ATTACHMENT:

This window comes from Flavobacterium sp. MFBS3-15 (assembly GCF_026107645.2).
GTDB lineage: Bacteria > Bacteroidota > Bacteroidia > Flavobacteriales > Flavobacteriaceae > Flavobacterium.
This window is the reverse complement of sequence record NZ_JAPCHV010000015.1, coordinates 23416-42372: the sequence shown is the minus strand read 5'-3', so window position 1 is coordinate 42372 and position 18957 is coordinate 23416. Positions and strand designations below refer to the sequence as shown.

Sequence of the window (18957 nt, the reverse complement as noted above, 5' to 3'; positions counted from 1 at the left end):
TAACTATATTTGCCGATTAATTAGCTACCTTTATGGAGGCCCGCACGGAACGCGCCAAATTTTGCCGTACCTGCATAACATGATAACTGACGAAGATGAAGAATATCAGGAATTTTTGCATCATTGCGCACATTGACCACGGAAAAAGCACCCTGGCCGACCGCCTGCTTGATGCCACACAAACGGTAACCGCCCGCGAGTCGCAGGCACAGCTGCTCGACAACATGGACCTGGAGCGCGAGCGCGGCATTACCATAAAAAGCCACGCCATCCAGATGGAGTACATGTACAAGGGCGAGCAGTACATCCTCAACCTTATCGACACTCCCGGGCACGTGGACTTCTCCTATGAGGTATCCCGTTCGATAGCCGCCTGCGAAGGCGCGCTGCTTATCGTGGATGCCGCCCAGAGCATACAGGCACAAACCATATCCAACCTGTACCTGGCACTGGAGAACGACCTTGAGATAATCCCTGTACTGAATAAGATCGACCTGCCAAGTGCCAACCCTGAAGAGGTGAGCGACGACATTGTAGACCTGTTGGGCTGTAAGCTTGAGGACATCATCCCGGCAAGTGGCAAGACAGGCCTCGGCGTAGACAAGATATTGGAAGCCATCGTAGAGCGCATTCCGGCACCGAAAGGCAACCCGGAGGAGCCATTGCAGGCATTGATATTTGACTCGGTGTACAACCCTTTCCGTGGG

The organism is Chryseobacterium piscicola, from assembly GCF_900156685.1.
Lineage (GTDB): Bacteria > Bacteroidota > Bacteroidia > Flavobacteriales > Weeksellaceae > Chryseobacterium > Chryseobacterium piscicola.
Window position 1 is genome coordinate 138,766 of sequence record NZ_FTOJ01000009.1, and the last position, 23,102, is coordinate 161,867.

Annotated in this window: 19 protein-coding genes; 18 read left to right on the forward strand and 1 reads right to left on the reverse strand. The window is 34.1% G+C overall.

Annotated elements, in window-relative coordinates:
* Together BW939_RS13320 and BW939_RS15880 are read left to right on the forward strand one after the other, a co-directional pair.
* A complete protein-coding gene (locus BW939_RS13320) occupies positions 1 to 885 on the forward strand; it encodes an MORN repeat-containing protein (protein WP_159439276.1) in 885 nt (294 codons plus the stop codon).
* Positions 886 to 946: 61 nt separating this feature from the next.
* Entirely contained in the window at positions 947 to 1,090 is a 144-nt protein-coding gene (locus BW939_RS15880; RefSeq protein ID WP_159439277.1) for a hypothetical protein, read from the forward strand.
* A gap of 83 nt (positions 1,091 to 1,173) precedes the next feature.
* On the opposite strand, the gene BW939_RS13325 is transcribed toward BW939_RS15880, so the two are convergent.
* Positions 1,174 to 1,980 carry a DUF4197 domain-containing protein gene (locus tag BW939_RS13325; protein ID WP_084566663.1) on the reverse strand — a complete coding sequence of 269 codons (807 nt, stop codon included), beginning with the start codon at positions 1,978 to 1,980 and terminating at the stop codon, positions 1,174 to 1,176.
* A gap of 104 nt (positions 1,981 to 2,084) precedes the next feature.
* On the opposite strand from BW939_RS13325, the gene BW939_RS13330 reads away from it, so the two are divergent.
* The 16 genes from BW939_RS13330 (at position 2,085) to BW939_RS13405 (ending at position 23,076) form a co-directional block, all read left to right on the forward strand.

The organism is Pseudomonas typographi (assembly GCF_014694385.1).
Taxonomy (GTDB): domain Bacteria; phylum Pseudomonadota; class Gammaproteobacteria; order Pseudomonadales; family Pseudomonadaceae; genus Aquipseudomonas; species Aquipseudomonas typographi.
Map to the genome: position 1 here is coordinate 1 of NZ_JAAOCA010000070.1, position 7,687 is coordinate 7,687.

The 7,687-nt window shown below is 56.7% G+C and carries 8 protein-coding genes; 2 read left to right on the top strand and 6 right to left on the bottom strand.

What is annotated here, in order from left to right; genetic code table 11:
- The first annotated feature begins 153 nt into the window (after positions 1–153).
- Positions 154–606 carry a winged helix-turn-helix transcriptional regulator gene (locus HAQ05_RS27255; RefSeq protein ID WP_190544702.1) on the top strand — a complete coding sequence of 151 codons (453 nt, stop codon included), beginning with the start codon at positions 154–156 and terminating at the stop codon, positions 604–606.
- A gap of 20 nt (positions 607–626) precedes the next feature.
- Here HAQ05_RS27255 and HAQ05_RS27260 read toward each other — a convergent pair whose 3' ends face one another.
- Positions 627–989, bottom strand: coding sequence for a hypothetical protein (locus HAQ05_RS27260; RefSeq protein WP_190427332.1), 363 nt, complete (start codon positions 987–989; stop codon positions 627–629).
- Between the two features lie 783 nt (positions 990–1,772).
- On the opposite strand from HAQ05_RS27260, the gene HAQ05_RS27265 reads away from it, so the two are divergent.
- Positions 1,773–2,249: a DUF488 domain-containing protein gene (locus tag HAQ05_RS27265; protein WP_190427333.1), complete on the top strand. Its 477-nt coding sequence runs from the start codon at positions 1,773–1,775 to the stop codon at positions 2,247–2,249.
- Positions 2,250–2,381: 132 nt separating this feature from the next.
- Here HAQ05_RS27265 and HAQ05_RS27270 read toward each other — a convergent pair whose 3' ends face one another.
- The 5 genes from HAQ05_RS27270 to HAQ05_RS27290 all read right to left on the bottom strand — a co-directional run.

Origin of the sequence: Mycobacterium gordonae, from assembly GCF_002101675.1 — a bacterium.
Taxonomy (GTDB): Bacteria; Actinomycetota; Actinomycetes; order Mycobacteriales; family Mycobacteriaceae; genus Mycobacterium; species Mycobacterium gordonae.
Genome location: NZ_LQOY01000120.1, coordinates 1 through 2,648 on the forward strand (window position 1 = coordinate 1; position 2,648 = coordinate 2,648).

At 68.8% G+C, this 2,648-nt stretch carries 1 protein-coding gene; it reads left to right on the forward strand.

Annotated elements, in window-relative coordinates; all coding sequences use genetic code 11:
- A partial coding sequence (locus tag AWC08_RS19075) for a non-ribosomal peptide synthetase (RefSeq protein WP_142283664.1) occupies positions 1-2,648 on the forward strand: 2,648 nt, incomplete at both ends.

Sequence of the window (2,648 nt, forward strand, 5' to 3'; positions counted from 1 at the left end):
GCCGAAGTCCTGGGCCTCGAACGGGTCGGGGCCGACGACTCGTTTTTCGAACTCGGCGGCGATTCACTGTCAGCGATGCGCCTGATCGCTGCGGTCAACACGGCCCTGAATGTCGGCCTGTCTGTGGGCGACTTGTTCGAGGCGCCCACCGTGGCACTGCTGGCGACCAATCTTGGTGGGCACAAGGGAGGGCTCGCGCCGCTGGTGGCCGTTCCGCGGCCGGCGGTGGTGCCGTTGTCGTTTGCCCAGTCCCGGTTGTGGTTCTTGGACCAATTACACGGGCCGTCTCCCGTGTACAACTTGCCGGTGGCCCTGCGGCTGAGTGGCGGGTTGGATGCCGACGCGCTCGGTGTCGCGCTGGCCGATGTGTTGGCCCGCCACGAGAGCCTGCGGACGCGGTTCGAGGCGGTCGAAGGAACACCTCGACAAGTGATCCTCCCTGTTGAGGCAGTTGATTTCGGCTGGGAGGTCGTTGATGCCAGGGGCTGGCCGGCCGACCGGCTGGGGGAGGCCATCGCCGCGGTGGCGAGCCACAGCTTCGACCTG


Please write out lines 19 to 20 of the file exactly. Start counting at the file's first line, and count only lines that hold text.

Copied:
* On the opposite strand from BW939_RS13325, the gene BW939_RS13330 reads away from it, so the two are divergent.
* The 16 genes from BW939_RS13330 (at position 2,085) to BW939_RS13405 (ending at position 23,076) form a co-directional block, all read left to right on the forward strand.